First, courts can sometimes help eliminate some religious-liberty conflicts by reining in the administrative state. As White notes, the contraceptive mandate appears nowhere in the Affordable Care Act. Nonetheless, President Obama’s Department of Health and Human Services (HHS) promulgated regulations requiring employers to provide contraceptives to their employees by deeming them required “preventive services.” Some religious employers could not in good conscience comply with this mandate and sued, seeking religious exemptions. The ensuing conflict has roiled the courts with over a decade of litigation. More than a hundred cases were filed across the country; the conflicts repeatedly went to the Supreme Court, and some continue to this day. In some ways, the contraceptive-mandate fight is the religious-liberty conflict that never ends.

Yet as White points out, the “major-questions doctrine”—designed to stop agencies from deciding questions of deep political or economic significance without a clear Congressional directive—could show that the agency lacked authority to issue the mandate in the first place. At the end of last term, the Supreme Court decision in West Virginia v. EPA used the major-questions doctrine to prevent the usurpation of legislative power by agencies. In a concurring opinion, Justice Gorsuch explained how this doctrine protects both our system of government and individual rights by ensuring that authority is only wielded by politically accountable legislators or their clear designees.

It is easy to see how this doctrine could be applied to the contraceptive mandate. Indeed, the Court has already made all the requisite findings to strike down the mandate completely under the major-questions doctrine. In Hobby Lobby, the Court recognized that the mandate would affect millions, and that it implicated “difficult and important” religious questions. The dissent agreed the mandate involved “critically important” services. And the Court later found in Little Sisters of the Poor—a hallmark case involving a group of nuns seeking an exemption to the mandate—that “no language in the statute itself even hints that Congress intended that contraception should or must be covered.”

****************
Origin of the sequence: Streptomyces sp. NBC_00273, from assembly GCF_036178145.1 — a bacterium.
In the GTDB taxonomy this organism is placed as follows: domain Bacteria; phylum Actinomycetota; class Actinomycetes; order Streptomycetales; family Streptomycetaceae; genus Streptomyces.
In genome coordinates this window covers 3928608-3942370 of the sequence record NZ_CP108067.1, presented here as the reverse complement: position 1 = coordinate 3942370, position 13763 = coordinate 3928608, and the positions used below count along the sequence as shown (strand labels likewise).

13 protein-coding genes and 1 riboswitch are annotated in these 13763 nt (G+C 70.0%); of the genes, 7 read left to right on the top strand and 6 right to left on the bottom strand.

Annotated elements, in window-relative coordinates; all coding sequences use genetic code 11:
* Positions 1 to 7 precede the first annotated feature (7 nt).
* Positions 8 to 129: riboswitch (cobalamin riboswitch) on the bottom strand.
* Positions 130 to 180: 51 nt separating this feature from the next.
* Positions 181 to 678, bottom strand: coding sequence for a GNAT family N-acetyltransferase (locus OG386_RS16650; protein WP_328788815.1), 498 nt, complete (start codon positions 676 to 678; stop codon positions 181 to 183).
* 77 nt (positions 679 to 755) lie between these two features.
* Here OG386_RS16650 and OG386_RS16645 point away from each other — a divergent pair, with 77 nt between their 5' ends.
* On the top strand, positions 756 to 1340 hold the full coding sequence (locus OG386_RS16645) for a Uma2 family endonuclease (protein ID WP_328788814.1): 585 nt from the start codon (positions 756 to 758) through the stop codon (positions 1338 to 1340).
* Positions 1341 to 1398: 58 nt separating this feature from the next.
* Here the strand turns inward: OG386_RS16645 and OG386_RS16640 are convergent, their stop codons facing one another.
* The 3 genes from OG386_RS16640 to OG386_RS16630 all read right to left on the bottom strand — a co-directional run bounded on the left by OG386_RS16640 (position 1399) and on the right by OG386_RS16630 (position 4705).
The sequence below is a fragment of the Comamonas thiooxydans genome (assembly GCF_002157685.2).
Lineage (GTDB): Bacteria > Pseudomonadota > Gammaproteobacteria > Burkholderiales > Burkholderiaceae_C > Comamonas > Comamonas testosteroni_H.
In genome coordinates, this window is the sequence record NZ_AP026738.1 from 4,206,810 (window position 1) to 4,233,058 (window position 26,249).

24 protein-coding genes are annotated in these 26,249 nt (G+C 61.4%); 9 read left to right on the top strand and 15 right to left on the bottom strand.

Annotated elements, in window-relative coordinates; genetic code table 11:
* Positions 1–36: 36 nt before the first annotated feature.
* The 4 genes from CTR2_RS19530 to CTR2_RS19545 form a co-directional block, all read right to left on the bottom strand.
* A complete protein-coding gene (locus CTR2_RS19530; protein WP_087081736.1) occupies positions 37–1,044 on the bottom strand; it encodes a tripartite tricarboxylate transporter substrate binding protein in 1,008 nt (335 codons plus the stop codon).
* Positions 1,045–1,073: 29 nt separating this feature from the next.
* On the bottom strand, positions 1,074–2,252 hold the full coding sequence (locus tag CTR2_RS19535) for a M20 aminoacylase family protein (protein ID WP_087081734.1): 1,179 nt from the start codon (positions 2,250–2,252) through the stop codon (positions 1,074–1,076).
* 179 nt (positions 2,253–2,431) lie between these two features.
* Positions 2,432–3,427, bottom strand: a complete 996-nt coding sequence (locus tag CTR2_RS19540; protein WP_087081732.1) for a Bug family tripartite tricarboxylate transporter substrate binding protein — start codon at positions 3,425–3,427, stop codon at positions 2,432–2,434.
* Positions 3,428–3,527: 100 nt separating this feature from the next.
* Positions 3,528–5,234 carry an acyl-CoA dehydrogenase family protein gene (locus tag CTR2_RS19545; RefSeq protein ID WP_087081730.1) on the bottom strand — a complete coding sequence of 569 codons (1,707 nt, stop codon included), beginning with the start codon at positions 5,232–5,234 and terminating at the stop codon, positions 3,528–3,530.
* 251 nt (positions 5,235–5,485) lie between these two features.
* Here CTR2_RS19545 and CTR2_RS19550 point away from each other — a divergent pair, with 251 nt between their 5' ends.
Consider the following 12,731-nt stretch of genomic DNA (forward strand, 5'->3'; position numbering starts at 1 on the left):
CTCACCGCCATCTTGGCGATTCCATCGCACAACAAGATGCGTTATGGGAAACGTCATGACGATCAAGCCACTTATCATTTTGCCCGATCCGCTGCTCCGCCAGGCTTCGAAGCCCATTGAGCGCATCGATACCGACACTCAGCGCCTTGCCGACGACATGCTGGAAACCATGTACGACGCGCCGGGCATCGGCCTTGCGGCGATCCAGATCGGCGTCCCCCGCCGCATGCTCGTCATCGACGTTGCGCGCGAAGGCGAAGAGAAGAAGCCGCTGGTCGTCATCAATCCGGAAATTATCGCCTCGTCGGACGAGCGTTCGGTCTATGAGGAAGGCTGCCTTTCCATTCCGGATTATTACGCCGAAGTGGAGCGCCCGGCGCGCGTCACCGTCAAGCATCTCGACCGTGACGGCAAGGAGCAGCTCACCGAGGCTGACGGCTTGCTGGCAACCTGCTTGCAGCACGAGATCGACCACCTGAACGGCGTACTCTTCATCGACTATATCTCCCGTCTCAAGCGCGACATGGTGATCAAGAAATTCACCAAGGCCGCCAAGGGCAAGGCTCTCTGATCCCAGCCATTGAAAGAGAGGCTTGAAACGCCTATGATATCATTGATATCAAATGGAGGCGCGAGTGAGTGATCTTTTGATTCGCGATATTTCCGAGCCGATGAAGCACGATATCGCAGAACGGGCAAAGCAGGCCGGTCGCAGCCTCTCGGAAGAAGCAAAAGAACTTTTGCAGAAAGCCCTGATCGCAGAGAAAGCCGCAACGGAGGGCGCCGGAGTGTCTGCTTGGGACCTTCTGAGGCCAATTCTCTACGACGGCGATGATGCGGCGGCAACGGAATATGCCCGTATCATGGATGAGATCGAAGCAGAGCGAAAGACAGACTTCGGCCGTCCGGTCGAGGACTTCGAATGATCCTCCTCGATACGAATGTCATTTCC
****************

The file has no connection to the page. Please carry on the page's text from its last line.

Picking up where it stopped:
Under the major-questions doctrine, that combination of circumstances—a question of deep political significance that Congress did not address directly—forecloses agency action. Thus, as White suggests, administrative law’s major-questions doctrine could well be a key source of support for religious liberty, because it could eliminate altogether the contraceptive mandate that has caused so much conflict in the courts for so long. That resolution might be only temporary—it would expire if Congress spoke more clearly—but it would be helpful.

The version of the Little Sisters case that the Supreme Court decided in 2020 also confirms a second of White’s observations: that administrative agencies themselves might be trained to consider important values like religious freedom in their rulemaking. By 2020, the federal agencies under President Trump had attempted to provide a religious exemption, for which they and the Little Sisters faced lawsuits from more than a dozen state governments. When the state governments claimed that the agencies should not have considered religious liberty, the Supreme Court disagreed, explaining that “it was appropriate for the departments to consider” religious exemptions, because the 1993 Religious Freedom Restoration Act (RFRA) “applies to all federal law” including the “implementation” of federal law. Indeed, the Court said that if the agencies had not considered religion, “they would certainly have been susceptible to claims that the rules were arbitrary and capricious for failing to consider an important aspect of the problem.”